Monday, August 5, 2013

Fiction #45: Elizabeth Glass


Peyton approached the crossroads excitedly. She couldn’t remember exactly how the legend went, but she hoped she knew it well enough. She buried her stuffed toy dog from when she was a child—her most prized possession—in the crossroad, made a wish, and waited for the demon to arrive to grant it.

It wasn’t a demon who approached, but a woman who looked just like Peyton. She couldn’t tell if it was her twin, Patti, back from the grave, and her wish was granted, or if it was a demon masquerading as Peyton herself. She waited. The demon/twin sure was slow in her walk to the crossroads.

As the demon/twin got closer, Peyton could tell it was Patti. She knew she had to stay in the road for the wish to be granted, and she realized that she had traded her soul for it, but it was hard not to run toward Patti as she neared.

Beelzebub had decided to handle this one himself. He was all for gathering souls, but this seemed particularly unfair, so he approached warily. He had made himself look like Patti, who since she was an identical twin to Peyton, looked virtually the same as her. This one just seemed too easy; he preferred a soul that was more of a challenge.

As he got to the crossroads, Peyton jumped up and grabbed him, hugging fiercely. “You’re back!” she hollered.

“Wait. Just a minute,” he said in Patti’s voice. “I’m not really Patti. I just want to be sure you really want to go through with this.”

Peyton looked at him. “Yes, I’m sure. I want Patti back.”

Beelzebub sighed. “You can have her back any time you want. You don’t need me for that.”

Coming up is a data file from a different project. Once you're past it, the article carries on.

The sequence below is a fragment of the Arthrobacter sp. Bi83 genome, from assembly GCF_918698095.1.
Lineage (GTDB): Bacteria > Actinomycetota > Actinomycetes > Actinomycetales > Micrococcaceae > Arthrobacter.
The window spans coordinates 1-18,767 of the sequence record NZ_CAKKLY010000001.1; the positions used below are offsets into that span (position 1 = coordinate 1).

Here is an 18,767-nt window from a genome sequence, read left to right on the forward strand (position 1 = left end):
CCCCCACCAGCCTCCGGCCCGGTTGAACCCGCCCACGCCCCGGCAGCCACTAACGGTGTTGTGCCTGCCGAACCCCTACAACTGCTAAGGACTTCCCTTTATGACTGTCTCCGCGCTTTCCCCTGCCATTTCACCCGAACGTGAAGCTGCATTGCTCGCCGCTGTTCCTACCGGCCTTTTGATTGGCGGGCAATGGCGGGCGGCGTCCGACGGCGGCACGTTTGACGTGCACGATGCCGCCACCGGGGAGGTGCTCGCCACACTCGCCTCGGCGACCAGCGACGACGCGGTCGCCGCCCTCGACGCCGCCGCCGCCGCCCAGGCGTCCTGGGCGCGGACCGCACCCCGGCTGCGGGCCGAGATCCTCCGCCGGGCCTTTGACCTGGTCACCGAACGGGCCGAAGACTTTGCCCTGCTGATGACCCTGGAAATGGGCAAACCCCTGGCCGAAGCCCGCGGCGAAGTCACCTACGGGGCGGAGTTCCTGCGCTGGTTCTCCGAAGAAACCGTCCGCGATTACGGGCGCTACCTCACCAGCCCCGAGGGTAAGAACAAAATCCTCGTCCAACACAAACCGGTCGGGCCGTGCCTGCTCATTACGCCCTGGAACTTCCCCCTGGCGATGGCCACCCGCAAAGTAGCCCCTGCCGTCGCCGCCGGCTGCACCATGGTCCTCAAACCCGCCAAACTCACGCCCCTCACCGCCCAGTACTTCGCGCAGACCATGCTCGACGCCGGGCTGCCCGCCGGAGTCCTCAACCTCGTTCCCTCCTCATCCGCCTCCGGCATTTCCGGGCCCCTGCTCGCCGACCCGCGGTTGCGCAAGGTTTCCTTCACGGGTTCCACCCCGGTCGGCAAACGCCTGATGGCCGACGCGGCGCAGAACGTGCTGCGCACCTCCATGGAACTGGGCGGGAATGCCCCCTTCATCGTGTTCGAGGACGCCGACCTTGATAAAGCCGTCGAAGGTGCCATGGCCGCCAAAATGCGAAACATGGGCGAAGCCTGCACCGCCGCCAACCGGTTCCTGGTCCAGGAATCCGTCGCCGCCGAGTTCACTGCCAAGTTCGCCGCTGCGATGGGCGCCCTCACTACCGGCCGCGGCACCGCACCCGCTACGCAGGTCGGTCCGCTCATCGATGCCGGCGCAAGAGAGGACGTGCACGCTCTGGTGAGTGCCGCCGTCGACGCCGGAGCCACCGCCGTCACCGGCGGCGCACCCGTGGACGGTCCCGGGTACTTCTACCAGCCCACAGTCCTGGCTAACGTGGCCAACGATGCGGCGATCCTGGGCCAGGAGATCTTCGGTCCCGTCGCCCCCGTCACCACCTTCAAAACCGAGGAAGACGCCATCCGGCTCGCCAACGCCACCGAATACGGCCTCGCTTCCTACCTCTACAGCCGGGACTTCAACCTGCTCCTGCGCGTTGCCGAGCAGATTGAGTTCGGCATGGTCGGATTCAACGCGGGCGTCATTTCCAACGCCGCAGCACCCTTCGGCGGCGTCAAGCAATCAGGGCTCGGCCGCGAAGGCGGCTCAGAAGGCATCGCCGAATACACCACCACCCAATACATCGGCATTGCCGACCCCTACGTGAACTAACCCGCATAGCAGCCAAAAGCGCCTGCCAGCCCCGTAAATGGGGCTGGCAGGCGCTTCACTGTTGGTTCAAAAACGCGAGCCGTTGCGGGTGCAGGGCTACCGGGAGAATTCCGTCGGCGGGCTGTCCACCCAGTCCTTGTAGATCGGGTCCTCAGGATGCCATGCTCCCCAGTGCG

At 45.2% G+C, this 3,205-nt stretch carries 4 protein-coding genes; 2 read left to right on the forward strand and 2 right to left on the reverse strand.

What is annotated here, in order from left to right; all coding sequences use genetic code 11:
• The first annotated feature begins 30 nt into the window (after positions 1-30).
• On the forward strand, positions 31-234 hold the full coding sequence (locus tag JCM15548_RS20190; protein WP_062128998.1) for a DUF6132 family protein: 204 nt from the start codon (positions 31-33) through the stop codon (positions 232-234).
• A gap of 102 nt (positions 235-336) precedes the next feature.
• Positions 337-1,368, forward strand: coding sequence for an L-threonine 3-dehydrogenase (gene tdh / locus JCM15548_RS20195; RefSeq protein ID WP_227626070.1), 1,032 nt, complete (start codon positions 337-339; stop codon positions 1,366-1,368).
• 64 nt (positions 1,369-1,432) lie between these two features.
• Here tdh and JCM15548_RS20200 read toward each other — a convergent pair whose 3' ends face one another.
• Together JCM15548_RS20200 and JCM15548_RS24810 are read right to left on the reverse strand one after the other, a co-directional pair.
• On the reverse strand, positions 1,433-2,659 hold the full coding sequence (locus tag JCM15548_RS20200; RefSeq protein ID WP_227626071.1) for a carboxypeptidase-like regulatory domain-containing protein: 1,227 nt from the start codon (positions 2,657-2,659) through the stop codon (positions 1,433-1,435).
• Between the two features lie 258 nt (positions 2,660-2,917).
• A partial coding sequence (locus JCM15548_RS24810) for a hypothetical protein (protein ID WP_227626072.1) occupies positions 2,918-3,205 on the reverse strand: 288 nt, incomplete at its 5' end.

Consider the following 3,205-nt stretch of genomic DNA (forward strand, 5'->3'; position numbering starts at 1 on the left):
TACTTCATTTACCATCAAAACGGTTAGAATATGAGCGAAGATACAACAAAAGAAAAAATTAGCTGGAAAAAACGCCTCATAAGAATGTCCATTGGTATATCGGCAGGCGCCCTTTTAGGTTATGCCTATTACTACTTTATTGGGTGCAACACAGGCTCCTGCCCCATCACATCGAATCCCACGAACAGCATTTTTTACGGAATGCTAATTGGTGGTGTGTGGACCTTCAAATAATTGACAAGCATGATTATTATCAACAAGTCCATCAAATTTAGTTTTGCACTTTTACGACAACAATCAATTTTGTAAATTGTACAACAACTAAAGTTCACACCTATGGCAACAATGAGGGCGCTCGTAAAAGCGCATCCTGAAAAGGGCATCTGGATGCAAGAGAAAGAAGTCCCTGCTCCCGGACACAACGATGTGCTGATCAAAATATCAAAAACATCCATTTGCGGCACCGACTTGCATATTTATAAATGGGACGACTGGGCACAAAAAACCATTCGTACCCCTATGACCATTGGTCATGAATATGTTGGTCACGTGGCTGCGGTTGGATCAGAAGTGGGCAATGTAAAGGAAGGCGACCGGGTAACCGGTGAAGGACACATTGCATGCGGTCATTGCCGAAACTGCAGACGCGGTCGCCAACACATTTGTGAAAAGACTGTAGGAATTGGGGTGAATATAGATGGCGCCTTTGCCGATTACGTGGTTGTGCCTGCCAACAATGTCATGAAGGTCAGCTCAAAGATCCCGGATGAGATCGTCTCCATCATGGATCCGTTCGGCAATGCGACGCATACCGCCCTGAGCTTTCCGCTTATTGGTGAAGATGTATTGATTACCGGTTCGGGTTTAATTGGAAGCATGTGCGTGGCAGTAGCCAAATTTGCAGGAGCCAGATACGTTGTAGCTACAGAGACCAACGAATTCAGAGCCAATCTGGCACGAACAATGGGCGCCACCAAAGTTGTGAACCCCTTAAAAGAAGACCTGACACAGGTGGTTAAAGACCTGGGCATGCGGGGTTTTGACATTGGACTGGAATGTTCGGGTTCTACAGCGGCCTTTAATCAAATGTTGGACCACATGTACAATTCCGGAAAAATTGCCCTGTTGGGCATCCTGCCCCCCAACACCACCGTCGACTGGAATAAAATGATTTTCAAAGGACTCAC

Peyton looked at him quizzically. “That’s why you’re here, right? To grant me Patti back and take my soul?”

He rolled his eyes. “Like I said, you can have her back without my help. Just turn to your mind, like you did when you were little.”

He could tell Peyton wasn’t following him, and as easy as this was, and as eager to give his boss her soul, he was a demon high leader, not some amateur newbie who would take just anyone’s soul to score points with the boss.

“Come on now, Peyton,” he said, exasperatedly. “Just take Patti back. You know how to do it. Just wish her back, don’t sell your soul for her.”

Peyton squinted her eyes and glared at him. “I’m not afraid. I want Patti back. It’s all I’ve wanted since she died when we were four.”

He thought he’d give her one more chance, then he would go ahead and sign the contract with her. “You were four when she went away.” He sighed again. “Went away.” He looked at her uncomprehending face. “Four? Left? Didn’t die. Get it?”

“She did die, and I’m here to trade my soul for her. I’m ready to have her back,” Peyton said adamantly.

“Okay, okay, but this is just too simple. You sure you don’t want to reconsider?”

Peyton shook her head.

A contract and quill pen appeared in his hand. “You know how this works? You have to sign with your blood.”

Peyton nodded.

Beelzebub pricked her wrist with the sharp point of the feather, let some blood seep up the quill, then handed the contract and pen to Peyton, who eagerly signed it. “Okay. When you turn around and walk that way,” he pointed south, “she’ll meet you in 100 yards.”

He watched as Peyton walked away from him, then began talking to the space beside her, hugging it and speaking animatedly. He shook his head. He hated taking souls for giving back invisible friends, or in this case an invisible twin.

He looked for another moment, then thought, “Well, the boss will be happy.” He retrieved Peyton’s stuffed toy dog, then disappeared.


Elizabeth Glass holds Masters degrees in Creative Writing and Counseling Psychology. She is the recipient of grants from the Kentucky Foundation for Women and the Kentucky Arts Council, and is winner of the 2013 Emma Bell Miles Prize in creative nonfiction. Her writing has appeared or is forthcoming in a variety of journals and magazines including New Plains Review; Still: The Journal; Writer's Digest; The Chattahoochee Review; and New Southerner. She lives in Louisville, Kentucky.

No comments:

Post a Comment